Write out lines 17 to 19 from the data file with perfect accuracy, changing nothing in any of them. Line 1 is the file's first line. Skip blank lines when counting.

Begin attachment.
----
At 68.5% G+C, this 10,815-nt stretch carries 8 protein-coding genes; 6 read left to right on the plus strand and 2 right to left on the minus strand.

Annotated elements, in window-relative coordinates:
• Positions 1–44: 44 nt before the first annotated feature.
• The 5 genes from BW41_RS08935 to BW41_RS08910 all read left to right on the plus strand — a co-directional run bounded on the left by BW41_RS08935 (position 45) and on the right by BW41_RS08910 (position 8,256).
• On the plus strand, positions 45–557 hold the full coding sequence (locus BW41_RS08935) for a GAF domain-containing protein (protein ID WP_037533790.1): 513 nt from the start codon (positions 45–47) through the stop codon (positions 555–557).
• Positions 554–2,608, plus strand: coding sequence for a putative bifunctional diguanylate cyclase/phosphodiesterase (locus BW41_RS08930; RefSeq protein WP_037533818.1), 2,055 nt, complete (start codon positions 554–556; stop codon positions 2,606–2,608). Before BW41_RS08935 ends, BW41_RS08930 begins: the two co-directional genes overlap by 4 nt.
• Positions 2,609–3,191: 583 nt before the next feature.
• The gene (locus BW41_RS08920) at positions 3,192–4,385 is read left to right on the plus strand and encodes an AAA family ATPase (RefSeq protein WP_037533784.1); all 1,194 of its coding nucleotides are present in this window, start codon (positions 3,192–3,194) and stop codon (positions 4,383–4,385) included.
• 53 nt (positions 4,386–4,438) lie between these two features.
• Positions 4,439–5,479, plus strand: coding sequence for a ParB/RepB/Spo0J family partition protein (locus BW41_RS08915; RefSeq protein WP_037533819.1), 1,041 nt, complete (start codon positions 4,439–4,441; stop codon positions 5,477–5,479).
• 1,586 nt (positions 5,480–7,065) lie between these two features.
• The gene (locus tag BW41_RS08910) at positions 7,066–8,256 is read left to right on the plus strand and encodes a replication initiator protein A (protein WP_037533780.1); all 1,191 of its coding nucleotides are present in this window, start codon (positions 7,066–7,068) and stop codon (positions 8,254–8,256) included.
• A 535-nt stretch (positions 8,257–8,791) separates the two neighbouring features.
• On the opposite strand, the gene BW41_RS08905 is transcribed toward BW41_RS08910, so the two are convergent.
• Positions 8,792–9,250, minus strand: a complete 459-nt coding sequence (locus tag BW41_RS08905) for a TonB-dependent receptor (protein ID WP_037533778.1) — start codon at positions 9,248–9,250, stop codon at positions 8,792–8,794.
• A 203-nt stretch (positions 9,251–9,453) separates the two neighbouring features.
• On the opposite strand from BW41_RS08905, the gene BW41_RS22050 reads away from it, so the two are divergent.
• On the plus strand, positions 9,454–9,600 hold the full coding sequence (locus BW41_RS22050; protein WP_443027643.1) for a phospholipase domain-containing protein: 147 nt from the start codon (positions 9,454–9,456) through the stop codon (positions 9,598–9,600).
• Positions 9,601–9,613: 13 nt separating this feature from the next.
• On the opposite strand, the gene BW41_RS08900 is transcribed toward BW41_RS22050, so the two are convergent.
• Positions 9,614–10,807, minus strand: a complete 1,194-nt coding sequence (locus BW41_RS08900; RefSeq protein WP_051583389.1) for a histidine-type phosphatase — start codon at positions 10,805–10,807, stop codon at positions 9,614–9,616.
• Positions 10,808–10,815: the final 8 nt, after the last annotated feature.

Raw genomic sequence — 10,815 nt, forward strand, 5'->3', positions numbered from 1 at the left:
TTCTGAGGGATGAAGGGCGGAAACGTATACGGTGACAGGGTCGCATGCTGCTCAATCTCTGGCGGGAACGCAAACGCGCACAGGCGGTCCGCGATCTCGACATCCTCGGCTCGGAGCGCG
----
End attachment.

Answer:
• On the opposite strand from BW41_RS08905, the gene BW41_RS22050 reads away from it, so the two are divergent.
• On the plus strand, positions 9,454–9,600 hold the full coding sequence (locus BW41_RS22050; protein WP_443027643.1) for a phospholipase domain-containing protein: 147 nt from the start codon (positions 9,454–9,456) through the stop codon (positions 9,598–9,600).
• Positions 9,601–9,613: 13 nt separating this feature from the next.